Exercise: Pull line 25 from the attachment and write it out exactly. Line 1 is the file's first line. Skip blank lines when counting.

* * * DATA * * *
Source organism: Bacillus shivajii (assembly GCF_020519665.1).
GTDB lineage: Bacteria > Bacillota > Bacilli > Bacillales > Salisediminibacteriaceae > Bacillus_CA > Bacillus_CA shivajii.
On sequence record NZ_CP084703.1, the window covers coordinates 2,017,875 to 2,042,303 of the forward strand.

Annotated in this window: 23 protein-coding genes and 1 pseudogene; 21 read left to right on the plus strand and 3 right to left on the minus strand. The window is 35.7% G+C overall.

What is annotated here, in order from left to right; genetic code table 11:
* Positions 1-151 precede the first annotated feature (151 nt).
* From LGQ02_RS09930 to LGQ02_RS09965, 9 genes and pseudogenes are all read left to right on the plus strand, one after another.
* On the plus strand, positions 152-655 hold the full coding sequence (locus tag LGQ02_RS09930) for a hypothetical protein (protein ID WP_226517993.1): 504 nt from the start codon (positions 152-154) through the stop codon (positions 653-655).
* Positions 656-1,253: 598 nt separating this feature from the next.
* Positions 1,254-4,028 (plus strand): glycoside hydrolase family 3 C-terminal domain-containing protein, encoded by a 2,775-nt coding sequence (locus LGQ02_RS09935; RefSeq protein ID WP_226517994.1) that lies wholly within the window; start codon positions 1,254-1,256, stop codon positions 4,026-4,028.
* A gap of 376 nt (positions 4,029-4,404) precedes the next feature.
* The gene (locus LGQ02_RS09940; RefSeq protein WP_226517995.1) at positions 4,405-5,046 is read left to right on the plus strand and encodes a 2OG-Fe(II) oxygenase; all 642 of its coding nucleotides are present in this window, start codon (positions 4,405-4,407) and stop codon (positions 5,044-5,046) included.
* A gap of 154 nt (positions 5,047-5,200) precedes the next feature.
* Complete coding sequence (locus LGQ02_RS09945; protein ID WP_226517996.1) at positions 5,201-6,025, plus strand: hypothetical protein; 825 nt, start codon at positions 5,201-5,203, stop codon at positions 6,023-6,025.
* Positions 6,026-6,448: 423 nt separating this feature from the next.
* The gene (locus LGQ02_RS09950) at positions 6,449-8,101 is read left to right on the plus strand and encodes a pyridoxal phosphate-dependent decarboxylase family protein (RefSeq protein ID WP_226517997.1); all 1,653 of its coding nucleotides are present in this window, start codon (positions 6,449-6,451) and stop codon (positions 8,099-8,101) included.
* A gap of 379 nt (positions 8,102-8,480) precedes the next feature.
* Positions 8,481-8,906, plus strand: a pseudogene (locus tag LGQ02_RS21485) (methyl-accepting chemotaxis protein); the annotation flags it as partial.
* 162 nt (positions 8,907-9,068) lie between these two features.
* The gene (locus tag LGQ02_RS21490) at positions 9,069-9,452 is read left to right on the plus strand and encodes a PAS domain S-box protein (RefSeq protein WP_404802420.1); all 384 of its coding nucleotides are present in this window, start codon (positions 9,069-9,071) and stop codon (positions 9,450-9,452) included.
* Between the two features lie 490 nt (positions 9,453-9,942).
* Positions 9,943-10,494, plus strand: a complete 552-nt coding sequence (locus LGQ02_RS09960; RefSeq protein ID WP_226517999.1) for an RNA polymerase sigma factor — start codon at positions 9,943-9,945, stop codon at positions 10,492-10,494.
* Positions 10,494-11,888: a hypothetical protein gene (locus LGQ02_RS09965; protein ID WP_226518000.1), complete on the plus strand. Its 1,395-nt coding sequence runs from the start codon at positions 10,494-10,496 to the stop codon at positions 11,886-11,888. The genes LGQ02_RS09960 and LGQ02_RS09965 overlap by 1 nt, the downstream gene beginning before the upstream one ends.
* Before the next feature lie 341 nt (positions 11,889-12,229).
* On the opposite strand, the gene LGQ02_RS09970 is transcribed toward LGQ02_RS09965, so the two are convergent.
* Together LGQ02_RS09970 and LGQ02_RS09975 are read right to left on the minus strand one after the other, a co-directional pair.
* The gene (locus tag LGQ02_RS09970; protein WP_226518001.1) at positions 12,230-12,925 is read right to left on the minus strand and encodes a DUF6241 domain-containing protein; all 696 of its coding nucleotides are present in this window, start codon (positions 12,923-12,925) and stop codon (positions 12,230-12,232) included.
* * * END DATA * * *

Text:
* On the opposite strand, the gene LGQ02_RS09970 is transcribed toward LGQ02_RS09965, so the two are convergent.